Worth it to pursue CCIE ?

dppagcdppagc Posts: 293Member
I feel that companies nowadays require one to have a wide variety of knowledge.
They expect you to know firewall, wireless, F5, and almost everything.
I feel that the demands are unreasonable.
Worse still they dont provide training.
Shld I focus on CCIE or do something else?
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Comments

  • slinuxuzerslinuxuzer Posts: 661Member ■■■■□□□□□□
    It really depends on exactly what your goals are, also knowing more about your background would be really helpful, certs, experience level etc. Although there are no set pre-reqs for CCIE, there is a commonly accepted level of experience believed to be required to succeed.

    Is there monetary value in CCIE, YES! And a lot of it. Are there bragging rights? Sure. Is there knowledge to be gained? If you follow a methodical process, don't use brain **** and actually learn the material at an expert level, you will gain a level of knowledge that puts you well above the pack.
  • PhiersPhiers Posts: 18Member ■□□□□□□□□□
    Even an unsuccessful pursuit of a CCIE will teach you more about yourself than you may want to know: your time management, organization, preferred study methods, how well you handle disappoint/success, etc. It will help you improve on your flaws, and build on your strengths; so just taking on the task will provide a career boost just from those benefits since you'll have more confidence during interviews when job hunting while studying.

    Now, if you actually receive that number; then the job market is yours. However, if you don't pass on the first attempts, and decide to pivot; the learned ability to acquire knowledge from pursuing a CCIE can be easily redirected to other topics such as F5, AWS, Juniper, Name your vendor. Picking up those technologies will happen quicker due to the study techniques acquired from the CCIE pursuit.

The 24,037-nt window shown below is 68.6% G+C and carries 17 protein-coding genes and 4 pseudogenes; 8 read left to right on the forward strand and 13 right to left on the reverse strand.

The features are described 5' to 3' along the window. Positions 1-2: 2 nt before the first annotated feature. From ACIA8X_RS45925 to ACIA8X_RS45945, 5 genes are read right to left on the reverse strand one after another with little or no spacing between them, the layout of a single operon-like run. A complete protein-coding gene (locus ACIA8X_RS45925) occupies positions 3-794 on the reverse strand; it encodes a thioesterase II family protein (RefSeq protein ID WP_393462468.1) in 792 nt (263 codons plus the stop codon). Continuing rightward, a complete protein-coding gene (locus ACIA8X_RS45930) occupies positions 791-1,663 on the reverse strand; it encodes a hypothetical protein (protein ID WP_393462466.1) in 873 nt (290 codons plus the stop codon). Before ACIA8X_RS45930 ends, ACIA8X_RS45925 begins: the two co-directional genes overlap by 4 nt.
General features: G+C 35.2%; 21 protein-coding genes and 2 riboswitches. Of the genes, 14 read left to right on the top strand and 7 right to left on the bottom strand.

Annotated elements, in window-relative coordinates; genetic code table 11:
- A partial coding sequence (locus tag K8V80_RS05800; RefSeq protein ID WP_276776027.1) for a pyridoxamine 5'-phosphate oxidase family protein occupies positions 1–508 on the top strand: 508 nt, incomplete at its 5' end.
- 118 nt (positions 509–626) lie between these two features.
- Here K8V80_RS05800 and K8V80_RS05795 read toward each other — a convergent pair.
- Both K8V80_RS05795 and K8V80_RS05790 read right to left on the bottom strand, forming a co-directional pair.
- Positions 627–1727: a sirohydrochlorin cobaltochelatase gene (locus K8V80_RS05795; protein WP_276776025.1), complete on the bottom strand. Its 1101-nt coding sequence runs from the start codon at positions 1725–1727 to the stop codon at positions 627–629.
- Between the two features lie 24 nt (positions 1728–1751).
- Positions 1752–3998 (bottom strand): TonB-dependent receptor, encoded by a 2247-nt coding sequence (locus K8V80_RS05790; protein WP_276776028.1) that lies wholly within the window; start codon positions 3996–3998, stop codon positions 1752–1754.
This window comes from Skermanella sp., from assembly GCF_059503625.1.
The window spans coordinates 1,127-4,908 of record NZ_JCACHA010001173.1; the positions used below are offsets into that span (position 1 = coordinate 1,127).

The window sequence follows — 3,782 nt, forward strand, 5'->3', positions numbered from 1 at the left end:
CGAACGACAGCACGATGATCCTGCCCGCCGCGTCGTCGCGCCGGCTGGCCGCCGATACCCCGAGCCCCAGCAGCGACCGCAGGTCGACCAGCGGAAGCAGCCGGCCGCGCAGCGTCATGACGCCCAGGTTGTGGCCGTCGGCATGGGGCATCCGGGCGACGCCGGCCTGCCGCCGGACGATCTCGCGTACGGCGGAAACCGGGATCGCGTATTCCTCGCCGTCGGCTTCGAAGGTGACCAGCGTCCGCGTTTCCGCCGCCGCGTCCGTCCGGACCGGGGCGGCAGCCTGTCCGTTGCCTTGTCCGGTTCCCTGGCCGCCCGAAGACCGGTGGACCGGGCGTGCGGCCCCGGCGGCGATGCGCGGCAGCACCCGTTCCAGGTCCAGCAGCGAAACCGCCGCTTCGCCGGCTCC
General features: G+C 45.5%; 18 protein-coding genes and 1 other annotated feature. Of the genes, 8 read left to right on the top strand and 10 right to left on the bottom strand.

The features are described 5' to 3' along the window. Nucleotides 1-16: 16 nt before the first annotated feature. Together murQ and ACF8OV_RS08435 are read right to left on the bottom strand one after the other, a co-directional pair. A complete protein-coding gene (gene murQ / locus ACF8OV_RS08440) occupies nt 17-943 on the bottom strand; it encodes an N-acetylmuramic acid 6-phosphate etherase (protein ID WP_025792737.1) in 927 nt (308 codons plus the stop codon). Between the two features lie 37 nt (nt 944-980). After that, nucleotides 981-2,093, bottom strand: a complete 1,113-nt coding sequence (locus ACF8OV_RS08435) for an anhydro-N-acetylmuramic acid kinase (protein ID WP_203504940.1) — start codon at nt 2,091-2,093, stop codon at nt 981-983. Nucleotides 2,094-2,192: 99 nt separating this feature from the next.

• NOC-NinjaNOC-Ninja Posts: 1,403Member
    I jump to 27% raise once I passed. Then moved to a 50% raise this yr.
    Stick to 1 technology that you are great at then branch out. Nobody will know everything.
    Personally, there is a demand for networking skills. A lot knows systems and VMs. You can find those guys at the desktop support. They can transition easily. The network guys that has real experience of deploying and implementing the technologies barely exist.

    Id recommend to focus on ccie. Cisco buys most of its competitors anyway. lol

    CCIE is also a insurance policy. Correct me if im wrong. I think a company needs 4 ccie's to be gold partner. This gives them more than 45% discount. You can jump to another job again and again once you get a CCIE or demand a salary. AKA here is the market price for a CCIE.
  • Welly_59Welly_59 Posts: 431Member
    dppagc wrote: »
    I feel that companies nowadays require one to have a wide variety of knowledge.
    They expect you to know firewall, wireless, F5, and almost everything.
    I feel that the demands are unreasonable.
    Worse still they dont provide training.
    Shld I focus on CCIE or do something else?